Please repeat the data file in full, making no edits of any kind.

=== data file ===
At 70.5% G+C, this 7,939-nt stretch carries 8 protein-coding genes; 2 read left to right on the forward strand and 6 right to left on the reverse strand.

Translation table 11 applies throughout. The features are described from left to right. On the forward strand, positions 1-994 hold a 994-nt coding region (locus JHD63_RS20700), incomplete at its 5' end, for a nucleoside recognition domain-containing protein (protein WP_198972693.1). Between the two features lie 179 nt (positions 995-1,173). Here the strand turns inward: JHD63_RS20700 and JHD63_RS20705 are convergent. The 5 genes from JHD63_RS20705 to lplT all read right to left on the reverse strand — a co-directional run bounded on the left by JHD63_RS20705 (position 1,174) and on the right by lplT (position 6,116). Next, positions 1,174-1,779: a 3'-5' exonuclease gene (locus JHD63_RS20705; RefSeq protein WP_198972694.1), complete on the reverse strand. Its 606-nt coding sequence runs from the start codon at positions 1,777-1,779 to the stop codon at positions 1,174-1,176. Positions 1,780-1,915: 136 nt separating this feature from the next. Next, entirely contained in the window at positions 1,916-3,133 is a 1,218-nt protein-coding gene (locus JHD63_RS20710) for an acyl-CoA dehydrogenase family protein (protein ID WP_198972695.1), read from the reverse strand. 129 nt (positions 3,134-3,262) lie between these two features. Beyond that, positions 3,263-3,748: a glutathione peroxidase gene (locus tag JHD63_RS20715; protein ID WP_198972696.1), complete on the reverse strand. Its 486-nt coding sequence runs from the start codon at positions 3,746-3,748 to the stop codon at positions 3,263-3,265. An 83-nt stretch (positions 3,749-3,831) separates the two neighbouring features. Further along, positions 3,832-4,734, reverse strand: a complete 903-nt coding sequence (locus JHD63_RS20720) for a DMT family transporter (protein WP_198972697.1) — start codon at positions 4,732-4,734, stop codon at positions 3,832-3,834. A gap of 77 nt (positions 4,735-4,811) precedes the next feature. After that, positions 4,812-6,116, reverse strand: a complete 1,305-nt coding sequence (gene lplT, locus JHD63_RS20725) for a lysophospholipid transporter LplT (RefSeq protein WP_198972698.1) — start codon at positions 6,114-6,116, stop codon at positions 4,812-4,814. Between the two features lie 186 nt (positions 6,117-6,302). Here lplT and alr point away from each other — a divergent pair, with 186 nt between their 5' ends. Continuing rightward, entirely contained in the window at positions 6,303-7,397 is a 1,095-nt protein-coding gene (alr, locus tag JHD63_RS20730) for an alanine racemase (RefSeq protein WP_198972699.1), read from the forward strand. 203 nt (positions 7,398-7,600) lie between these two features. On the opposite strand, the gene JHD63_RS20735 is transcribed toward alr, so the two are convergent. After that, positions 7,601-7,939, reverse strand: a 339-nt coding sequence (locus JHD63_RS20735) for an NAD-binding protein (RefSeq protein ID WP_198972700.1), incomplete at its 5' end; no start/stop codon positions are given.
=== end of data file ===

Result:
At 70.5% G+C, this 7,939-nt stretch carries 8 protein-coding genes; 2 read left to right on the forward strand and 6 right to left on the reverse strand.

Translation table 11 applies throughout. The features are described from left to right. On the forward strand, positions 1-994 hold a 994-nt coding region (locus JHD63_RS20700), incomplete at its 5' end, for a nucleoside recognition domain-containing protein (protein WP_198972693.1). Between the two features lie 179 nt (positions 995-1,173). Here the strand turns inward: JHD63_RS20700 and JHD63_RS20705 are convergent. The 5 genes from JHD63_RS20705 to lplT all read right to left on the reverse strand — a co-directional run bounded on the left by JHD63_RS20705 (position 1,174) and on the right by lplT (position 6,116). Next, positions 1,174-1,779: a 3'-5' exonuclease gene (locus JHD63_RS20705; RefSeq protein WP_198972694.1), complete on the reverse strand. Its 606-nt coding sequence runs from the start codon at positions 1,777-1,779 to the stop codon at positions 1,174-1,176. Positions 1,780-1,915: 136 nt separating this feature from the next. Next, entirely contained in the window at positions 1,916-3,133 is a 1,218-nt protein-coding gene (locus JHD63_RS20710) for an acyl-CoA dehydrogenase family protein (protein ID WP_198972695.1), read from the reverse strand. 129 nt (positions 3,134-3,262) lie between these two features. Beyond that, positions 3,263-3,748: a glutathione peroxidase gene (locus tag JHD63_RS20715; protein ID WP_198972696.1), complete on the reverse strand. Its 486-nt coding sequence runs from the start codon at positions 3,746-3,748 to the stop codon at positions 3,263-3,265. An 83-nt stretch (positions 3,749-3,831) separates the two neighbouring features. Further along, positions 3,832-4,734, reverse strand: a complete 903-nt coding sequence (locus JHD63_RS20720) for a DMT family transporter (protein WP_198972697.1) — start codon at positions 4,732-4,734, stop codon at positions 3,832-3,834. A gap of 77 nt (positions 4,735-4,811) precedes the next feature. After that, positions 4,812-6,116, reverse strand: a complete 1,305-nt coding sequence (gene lplT, locus JHD63_RS20725) for a lysophospholipid transporter LplT (RefSeq protein WP_198972698.1) — start codon at positions 6,114-6,116, stop codon at positions 4,812-4,814. Between the two features lie 186 nt (positions 6,117-6,302). Here lplT and alr point away from each other — a divergent pair, with 186 nt between their 5' ends. Continuing rightward, entirely contained in the window at positions 6,303-7,397 is a 1,095-nt protein-coding gene (alr, locus tag JHD63_RS20730) for an alanine racemase (RefSeq protein WP_198972699.1), read from the forward strand. 203 nt (positions 7,398-7,600) lie between these two features. On the opposite strand, the gene JHD63_RS20735 is transcribed toward alr, so the two are convergent. After that, positions 7,601-7,939, reverse strand: a 339-nt coding sequence (locus JHD63_RS20735) for an NAD-binding protein (RefSeq protein ID WP_198972700.1), incomplete at its 5' end; no start/stop codon positions are given.